Tags: disk encryption, human behaviour, risk, security, security risk management
In a recent blog post, Bruce Schneier highlighted how a commercially available and low-cost (around £200) forensics tool is capable of cracking passwords for common commercial whole disk encryption products.
As I mentioned in a previous post, use of PGP Desktop to encrypt all laptop disks is compulsory at IBM and is enforced through our end-user computing standards.
The default power management configuration for laptops often just suspends the laptop when the lid is closed or when ‘sleep’ button is pressed. unless the laptop user selects ‘hibernate’ the disk drives are not encrypted. standards dictate that laptop configuration should be changed to hibernate in these circumstances, but how many users actually make the necessary changes?
The comprehensive help documents provided by IBM for configuring the whole disk encryption software step the user through making a ‘rescue disk’ to allow recovery in the event of a lost encryption password. So, how many users take any precautions to protect that?
Going back to the potential attack against whole disk encryption, it relies on the attacker being able to recover the encryption key from memory dumps or hibernation files, after the disk has been decrypted. Of course, if the laptop is always left safe (ie. powered down or at least hibernating) then that attack vector isn’t available. However, how many users leave their laptop unattended and logged in when they believe the environment is ‘safe’? And, how many leave their laptop unattended before the hibernation process has completed?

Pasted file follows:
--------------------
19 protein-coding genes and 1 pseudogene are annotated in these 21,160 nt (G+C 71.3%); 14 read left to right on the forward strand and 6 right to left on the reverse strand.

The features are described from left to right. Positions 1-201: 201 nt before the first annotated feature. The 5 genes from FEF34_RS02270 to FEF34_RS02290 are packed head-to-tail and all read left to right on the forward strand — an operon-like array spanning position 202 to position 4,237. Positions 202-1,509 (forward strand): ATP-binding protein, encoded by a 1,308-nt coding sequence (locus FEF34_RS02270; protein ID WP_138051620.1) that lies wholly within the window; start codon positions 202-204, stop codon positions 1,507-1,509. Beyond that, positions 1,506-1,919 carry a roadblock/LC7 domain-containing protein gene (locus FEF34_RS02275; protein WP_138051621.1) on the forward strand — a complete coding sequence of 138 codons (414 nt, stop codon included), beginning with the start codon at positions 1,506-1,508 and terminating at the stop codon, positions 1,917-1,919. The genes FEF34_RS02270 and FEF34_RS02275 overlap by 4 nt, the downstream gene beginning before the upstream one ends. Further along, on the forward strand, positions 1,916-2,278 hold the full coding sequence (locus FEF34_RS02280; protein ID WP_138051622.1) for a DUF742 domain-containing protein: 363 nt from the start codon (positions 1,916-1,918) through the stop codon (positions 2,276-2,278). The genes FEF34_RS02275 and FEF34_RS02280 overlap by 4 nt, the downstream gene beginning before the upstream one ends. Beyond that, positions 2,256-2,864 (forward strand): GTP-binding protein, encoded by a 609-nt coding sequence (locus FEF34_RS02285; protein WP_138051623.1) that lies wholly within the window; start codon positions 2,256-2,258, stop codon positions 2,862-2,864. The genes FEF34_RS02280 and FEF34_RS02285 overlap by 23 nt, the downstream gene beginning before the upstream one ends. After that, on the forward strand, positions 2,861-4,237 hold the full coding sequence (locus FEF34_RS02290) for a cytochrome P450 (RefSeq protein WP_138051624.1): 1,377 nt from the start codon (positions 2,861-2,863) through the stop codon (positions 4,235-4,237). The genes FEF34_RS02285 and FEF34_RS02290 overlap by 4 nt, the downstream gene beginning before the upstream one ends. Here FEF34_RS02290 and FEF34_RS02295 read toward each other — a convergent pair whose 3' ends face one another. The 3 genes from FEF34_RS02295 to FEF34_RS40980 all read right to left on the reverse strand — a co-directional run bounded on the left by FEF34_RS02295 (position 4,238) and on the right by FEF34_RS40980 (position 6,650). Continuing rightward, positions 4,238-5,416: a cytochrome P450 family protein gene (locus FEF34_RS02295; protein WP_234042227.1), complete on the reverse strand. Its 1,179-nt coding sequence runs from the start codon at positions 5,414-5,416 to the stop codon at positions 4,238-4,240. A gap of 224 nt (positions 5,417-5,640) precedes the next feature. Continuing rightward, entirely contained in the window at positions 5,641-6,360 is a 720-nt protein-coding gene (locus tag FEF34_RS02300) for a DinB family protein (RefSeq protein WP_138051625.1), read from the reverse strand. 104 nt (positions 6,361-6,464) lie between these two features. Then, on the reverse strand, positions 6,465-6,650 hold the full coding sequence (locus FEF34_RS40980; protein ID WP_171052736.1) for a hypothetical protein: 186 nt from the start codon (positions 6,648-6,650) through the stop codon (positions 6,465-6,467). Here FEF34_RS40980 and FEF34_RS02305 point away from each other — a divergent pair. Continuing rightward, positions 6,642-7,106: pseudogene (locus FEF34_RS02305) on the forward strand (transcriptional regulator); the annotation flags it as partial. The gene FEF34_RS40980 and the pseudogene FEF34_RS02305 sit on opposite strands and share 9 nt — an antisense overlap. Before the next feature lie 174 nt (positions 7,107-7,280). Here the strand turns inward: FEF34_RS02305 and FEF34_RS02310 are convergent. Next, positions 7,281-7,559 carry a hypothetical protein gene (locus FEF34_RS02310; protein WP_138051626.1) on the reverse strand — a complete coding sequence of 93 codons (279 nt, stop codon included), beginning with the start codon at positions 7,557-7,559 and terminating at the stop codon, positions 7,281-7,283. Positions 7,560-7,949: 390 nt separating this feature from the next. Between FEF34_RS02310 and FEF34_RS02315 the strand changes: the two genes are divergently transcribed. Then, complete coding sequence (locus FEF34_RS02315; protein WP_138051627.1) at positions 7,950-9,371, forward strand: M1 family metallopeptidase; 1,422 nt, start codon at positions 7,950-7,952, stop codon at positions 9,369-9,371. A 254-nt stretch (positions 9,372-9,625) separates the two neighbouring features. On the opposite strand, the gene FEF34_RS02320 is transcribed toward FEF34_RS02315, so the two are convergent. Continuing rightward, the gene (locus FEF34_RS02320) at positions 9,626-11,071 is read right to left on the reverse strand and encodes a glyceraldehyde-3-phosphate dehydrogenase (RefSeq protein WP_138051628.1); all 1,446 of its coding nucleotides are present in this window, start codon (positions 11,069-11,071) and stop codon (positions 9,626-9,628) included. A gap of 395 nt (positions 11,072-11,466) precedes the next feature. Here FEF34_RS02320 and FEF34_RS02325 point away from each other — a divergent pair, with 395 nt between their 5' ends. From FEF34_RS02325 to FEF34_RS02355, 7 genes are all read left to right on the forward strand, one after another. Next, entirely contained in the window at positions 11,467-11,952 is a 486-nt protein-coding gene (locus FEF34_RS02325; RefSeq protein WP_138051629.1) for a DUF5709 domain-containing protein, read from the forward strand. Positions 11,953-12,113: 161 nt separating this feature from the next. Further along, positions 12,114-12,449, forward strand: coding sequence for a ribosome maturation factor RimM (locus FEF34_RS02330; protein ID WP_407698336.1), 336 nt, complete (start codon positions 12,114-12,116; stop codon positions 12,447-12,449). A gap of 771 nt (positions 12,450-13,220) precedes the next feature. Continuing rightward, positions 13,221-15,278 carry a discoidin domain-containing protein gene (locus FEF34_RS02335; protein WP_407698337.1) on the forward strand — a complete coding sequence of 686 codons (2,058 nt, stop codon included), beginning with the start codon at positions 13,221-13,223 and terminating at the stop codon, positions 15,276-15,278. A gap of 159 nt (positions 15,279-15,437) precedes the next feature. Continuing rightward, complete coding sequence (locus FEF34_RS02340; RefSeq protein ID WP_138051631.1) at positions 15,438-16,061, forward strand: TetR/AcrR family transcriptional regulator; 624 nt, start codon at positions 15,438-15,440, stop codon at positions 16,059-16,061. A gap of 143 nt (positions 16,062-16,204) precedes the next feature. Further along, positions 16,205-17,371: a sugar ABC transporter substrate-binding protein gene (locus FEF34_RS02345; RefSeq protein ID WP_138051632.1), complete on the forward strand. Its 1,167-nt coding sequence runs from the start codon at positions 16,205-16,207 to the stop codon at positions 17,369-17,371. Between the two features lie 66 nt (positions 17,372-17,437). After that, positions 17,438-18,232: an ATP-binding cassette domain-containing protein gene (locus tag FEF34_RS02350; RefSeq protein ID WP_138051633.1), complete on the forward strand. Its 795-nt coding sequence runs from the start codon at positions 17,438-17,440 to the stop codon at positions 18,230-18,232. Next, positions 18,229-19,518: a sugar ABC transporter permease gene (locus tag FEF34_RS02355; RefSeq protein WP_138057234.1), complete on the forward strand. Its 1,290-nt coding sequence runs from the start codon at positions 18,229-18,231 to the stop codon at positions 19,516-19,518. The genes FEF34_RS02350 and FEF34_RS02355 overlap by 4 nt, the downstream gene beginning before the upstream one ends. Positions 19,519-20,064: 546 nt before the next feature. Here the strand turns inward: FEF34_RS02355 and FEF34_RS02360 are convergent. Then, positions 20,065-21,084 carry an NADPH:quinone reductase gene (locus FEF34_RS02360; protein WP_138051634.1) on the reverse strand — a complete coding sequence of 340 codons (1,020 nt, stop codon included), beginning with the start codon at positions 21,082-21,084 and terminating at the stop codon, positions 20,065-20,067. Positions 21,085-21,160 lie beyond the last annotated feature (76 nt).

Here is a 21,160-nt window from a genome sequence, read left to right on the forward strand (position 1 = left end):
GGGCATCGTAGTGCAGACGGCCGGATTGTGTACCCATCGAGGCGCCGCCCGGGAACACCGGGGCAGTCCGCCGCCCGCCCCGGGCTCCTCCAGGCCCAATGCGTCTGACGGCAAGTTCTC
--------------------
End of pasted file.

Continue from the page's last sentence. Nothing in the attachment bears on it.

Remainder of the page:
The common thread through all of this is that if users are careless, they can inadvertently cancel out any benefits from technical countermeasures. It’s simple enough to describe the exact behaviour that will prevent this. In Public sector security, we call this Security Operating Procedures, or SyOPs for short.
It’s usual to define the IT security risk management process as starting with risk assessment to select the right security controls, followed by incident management to deal with residual risk, invoking crisis management and BCP when required, to recover from the most severe incidents. I strongly believe that SyOP production and security awareness training for end users must form part of the risk management process and must be in place before a service is activated to ensure that the security controls operate as designed and to defend against the sort of attack described here.
As I said in the title, users are the one part of the system that can’t be patched to remove vulnerabilities. It’s vitally important to explain the importance of what we ask them to do and then to reinforce that through adherence to mandatory written instructions, in order to establish the ‘habit’.